Study Links Autism With Prenatal Exposure To Traffic Pollution

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  • According to a recent UCLA study, babies that are exposed to pollution in the womb are more likely to have autism compared to those who have mothers who spend their pregnancy in “clean air.”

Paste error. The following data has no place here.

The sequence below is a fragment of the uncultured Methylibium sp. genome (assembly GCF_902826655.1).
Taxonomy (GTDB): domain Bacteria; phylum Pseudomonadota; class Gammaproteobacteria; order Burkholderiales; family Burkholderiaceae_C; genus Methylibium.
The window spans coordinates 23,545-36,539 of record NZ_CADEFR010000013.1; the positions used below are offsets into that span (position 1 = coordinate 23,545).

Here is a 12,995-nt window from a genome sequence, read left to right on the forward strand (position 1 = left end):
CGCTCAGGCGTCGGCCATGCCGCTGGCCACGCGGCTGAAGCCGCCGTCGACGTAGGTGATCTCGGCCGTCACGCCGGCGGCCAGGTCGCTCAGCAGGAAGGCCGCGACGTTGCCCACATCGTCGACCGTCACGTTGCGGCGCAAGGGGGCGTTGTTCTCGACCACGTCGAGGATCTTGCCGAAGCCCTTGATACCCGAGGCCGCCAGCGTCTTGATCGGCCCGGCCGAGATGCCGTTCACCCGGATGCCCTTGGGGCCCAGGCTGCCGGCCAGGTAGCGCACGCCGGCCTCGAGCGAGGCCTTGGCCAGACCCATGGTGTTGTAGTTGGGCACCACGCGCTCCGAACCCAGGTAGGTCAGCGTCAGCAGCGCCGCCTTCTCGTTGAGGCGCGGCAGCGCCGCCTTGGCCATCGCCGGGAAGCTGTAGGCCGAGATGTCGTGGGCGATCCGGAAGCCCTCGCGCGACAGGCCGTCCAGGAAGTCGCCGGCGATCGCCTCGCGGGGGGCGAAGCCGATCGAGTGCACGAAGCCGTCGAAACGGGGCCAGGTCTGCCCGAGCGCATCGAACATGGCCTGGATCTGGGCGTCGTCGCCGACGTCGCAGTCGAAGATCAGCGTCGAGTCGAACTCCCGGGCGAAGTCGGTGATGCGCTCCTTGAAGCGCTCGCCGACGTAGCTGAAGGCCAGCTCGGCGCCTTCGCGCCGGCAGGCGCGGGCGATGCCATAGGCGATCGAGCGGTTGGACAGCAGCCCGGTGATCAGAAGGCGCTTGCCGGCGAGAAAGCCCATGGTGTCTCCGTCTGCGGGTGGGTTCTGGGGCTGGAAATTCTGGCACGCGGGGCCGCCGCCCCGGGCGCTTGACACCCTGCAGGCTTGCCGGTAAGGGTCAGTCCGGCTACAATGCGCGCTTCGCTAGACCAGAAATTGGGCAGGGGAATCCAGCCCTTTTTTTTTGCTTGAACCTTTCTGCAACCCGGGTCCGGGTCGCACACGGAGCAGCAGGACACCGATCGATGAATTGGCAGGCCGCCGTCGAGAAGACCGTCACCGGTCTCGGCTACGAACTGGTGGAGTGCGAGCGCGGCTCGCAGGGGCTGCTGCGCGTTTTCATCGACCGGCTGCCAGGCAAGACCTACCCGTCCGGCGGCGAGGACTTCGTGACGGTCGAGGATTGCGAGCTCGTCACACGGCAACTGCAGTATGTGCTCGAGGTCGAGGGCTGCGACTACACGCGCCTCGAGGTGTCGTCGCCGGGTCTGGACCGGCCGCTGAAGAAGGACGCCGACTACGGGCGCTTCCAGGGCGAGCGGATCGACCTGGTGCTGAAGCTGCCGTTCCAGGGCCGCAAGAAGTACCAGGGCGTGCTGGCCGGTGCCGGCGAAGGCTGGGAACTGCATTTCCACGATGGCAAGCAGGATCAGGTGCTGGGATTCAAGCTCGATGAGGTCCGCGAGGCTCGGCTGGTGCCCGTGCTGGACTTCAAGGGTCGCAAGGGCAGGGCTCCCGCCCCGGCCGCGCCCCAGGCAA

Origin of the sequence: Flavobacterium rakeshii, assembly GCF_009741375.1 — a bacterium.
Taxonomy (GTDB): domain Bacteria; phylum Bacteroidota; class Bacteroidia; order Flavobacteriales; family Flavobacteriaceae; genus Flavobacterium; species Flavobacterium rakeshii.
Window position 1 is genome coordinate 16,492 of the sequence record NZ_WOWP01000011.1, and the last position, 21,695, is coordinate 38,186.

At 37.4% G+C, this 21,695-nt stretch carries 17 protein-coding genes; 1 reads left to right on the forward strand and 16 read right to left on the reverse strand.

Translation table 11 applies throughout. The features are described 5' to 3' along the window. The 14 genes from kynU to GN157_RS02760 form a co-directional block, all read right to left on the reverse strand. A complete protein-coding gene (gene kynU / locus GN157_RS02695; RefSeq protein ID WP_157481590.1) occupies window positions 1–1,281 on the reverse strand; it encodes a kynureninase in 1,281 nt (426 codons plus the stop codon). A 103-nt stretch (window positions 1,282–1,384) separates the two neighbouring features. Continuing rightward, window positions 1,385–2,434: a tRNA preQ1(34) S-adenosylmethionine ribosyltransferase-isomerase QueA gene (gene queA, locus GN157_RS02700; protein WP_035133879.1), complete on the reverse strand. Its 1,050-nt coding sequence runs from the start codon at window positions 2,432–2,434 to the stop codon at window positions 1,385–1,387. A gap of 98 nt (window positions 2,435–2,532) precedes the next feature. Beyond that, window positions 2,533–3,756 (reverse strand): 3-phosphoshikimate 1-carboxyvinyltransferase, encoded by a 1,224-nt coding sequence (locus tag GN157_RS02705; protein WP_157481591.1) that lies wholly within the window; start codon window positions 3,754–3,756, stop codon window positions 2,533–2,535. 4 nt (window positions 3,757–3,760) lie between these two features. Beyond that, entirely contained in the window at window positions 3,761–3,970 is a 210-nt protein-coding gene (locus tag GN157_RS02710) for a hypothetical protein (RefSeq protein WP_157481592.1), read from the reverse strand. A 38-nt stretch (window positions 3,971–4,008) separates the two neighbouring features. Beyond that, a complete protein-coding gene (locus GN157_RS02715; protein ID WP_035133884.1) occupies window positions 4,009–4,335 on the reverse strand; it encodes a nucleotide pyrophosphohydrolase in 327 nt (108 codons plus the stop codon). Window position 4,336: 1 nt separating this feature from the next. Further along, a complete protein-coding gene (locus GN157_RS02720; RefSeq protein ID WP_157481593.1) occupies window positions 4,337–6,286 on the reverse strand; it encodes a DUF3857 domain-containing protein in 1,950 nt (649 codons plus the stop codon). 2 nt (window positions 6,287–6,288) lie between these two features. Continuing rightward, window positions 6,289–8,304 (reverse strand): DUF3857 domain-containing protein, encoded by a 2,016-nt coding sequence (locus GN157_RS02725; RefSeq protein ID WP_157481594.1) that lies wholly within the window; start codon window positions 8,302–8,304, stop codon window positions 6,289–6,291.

UCLA compared the relationship between levels of air pollution during pregnancy compared with the 7,603 children with autism and 75, 635 children without autism who were born between 1995 to 2006 in the highly polluted Los Angeles.

    The study found that babies who had higher exposure to pollution had an almost 10 percent higher chance of having autism, compared to the children whose moms were living in lower levels.

    Read the full study here.

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